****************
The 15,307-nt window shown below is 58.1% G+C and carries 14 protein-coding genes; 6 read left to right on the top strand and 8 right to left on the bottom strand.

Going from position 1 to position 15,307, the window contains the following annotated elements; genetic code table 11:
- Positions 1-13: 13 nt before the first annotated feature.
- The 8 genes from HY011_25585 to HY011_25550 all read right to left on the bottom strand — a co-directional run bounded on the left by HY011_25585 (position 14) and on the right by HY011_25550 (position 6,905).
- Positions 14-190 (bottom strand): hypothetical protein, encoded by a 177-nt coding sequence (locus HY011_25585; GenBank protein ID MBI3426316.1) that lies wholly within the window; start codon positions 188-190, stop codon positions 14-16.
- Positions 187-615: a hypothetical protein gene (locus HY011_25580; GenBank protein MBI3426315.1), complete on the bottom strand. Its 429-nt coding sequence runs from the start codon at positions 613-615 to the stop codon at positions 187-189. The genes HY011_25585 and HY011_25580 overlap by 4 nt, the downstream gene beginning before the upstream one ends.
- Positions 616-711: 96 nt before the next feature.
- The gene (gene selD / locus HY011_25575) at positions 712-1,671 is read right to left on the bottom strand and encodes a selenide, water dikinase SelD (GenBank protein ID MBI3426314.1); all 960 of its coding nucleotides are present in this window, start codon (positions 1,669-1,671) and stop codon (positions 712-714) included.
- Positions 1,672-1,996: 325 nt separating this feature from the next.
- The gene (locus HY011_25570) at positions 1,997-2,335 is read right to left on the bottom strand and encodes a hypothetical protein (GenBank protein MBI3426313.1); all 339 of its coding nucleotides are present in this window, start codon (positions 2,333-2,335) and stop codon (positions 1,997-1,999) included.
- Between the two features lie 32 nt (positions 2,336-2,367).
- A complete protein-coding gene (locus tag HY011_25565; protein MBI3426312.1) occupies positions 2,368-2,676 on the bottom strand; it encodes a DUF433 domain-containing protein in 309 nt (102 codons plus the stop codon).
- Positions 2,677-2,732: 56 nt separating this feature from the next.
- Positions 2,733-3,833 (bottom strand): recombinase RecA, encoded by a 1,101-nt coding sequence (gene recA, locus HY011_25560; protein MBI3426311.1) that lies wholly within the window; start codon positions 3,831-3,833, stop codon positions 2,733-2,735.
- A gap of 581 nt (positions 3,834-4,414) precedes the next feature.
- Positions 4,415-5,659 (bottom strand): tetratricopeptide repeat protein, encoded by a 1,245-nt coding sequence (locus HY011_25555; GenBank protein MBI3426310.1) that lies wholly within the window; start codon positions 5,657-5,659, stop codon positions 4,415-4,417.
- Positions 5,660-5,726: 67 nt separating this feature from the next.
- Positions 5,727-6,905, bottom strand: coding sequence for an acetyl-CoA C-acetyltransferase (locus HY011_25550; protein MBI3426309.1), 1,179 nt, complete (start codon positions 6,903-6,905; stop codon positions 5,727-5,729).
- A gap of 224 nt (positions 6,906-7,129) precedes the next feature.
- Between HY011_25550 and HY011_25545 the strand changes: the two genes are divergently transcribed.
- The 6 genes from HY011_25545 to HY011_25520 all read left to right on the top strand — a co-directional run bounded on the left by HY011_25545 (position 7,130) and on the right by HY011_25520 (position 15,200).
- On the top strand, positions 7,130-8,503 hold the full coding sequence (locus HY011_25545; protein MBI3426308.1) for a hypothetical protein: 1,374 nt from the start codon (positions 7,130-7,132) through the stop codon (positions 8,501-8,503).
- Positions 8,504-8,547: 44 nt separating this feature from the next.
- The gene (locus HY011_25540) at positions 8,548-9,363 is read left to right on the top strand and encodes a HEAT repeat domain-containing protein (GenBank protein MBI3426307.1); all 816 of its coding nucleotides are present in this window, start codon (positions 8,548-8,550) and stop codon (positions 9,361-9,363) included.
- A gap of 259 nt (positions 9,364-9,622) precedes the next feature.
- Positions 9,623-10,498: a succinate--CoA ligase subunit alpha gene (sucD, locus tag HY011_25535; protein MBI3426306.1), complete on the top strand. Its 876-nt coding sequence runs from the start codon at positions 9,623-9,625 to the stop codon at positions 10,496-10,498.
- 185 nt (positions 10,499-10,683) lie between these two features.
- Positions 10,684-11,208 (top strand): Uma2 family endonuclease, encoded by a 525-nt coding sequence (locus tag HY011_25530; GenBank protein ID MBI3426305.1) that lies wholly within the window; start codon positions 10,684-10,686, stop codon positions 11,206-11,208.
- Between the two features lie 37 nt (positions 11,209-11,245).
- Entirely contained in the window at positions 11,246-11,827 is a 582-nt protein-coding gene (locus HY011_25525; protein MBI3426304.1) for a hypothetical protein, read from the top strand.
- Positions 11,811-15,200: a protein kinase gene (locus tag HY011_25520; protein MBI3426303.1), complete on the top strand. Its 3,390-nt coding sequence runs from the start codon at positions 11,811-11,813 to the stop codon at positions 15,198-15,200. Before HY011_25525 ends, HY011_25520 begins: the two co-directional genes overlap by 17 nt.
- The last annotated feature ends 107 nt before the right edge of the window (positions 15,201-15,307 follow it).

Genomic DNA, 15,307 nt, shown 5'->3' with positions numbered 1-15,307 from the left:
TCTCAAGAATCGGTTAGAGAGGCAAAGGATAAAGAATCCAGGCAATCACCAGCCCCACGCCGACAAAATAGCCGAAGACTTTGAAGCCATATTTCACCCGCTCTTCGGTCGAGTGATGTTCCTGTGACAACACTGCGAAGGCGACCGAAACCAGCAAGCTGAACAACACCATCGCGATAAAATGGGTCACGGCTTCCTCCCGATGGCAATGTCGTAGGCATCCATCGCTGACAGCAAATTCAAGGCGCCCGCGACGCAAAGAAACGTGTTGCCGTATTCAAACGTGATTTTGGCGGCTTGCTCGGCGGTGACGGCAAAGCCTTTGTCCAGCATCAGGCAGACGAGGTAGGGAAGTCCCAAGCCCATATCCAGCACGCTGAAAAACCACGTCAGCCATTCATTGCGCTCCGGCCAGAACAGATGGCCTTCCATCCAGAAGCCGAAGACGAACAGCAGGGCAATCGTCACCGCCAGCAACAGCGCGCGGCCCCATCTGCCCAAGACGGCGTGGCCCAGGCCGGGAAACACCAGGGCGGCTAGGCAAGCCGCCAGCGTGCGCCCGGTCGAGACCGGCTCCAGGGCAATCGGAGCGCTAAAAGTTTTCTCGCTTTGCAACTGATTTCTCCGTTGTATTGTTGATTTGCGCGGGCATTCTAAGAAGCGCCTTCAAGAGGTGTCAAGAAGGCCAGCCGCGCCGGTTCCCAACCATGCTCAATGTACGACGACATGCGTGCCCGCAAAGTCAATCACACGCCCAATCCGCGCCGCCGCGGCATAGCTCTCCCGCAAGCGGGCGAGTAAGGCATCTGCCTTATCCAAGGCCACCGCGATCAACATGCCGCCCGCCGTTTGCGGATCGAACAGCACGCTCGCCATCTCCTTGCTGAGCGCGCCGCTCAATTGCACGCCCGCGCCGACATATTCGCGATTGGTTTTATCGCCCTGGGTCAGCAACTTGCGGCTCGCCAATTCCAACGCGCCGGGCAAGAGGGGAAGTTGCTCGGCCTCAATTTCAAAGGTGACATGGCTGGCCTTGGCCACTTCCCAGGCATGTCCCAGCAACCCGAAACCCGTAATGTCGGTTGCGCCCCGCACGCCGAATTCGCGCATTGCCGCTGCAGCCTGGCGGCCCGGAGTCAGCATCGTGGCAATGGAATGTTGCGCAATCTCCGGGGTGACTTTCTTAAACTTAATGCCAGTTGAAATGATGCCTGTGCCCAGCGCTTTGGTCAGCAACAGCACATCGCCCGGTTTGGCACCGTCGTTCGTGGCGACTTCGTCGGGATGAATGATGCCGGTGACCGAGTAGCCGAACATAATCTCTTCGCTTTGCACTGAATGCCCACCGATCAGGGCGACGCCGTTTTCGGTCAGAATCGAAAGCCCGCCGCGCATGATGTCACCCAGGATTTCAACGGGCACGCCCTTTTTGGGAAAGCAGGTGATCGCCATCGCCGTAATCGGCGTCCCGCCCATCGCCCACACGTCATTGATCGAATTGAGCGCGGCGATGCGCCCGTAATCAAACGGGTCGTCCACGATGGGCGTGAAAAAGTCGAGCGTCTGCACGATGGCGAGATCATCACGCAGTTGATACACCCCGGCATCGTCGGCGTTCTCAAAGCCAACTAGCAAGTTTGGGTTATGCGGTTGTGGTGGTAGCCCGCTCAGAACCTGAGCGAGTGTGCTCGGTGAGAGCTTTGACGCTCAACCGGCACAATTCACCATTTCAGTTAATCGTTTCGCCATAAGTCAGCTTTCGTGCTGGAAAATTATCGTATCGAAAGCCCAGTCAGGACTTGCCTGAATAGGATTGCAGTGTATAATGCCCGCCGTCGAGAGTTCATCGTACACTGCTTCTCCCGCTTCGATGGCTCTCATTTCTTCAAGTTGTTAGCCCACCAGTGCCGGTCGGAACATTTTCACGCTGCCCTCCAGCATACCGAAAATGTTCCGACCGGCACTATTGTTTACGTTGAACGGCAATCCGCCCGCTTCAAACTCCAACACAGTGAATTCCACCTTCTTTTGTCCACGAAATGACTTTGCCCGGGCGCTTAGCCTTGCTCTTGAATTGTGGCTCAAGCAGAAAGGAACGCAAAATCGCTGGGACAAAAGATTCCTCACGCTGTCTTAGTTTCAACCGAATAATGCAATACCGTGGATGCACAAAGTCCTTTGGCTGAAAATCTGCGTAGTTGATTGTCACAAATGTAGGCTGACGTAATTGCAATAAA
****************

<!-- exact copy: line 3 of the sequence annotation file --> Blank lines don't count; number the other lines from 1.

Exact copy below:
- Positions 1-13: 13 nt before the first annotated feature.